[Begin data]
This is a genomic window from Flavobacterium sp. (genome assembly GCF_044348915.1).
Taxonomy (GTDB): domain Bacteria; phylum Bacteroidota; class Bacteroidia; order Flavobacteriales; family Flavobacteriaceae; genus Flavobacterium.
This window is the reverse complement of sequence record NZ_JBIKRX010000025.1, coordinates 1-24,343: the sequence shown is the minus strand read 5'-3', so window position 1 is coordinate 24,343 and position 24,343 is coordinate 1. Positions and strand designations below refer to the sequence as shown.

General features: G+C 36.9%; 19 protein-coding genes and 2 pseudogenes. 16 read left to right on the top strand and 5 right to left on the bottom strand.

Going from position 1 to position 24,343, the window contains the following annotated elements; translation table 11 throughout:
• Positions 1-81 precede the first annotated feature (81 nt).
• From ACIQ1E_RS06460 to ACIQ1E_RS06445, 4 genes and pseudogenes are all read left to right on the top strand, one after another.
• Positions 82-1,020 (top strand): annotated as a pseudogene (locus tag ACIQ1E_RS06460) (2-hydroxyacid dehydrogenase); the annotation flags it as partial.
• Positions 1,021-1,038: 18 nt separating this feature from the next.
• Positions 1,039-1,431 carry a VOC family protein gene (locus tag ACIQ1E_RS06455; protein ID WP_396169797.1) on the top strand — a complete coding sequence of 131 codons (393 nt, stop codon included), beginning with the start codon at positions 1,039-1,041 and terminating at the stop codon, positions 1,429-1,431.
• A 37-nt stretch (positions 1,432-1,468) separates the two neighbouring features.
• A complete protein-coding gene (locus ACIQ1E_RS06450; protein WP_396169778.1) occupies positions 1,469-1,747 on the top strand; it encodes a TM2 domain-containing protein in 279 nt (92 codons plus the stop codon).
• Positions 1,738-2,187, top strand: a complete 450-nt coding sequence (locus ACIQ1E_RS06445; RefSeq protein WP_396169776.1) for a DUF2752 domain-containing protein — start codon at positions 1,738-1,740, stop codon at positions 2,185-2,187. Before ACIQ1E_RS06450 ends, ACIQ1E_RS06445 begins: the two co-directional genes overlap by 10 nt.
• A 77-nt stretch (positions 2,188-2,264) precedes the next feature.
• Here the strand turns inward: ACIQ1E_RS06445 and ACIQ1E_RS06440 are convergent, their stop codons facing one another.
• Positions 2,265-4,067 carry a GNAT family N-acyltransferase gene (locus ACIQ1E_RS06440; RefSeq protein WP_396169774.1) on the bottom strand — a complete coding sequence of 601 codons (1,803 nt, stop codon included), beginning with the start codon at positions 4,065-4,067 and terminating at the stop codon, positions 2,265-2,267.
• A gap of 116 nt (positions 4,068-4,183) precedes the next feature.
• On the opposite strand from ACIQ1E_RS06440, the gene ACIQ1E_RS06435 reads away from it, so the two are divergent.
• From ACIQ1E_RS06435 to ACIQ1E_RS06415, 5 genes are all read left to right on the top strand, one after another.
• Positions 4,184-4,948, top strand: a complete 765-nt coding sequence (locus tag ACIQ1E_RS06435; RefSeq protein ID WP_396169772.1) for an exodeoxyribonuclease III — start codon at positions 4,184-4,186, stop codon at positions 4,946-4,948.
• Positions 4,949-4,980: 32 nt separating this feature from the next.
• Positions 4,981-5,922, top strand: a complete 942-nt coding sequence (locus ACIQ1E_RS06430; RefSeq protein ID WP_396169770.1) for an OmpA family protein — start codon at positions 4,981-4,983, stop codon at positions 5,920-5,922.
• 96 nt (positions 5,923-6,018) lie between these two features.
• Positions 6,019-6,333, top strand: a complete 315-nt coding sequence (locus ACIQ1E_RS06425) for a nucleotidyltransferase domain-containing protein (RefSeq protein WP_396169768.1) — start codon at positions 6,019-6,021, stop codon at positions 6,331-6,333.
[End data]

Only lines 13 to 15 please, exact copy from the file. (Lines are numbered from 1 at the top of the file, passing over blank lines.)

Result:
• Positions 1,738-2,187, top strand: a complete 450-nt coding sequence (locus ACIQ1E_RS06445; RefSeq protein WP_396169776.1) for a DUF2752 domain-containing protein — start codon at positions 1,738-1,740, stop codon at positions 2,185-2,187. Before ACIQ1E_RS06450 ends, ACIQ1E_RS06445 begins: the two co-directional genes overlap by 10 nt.
• A 77-nt stretch (positions 2,188-2,264) precedes the next feature.
• Here the strand turns inward: ACIQ1E_RS06445 and ACIQ1E_RS06440 are convergent, their stop codons facing one another.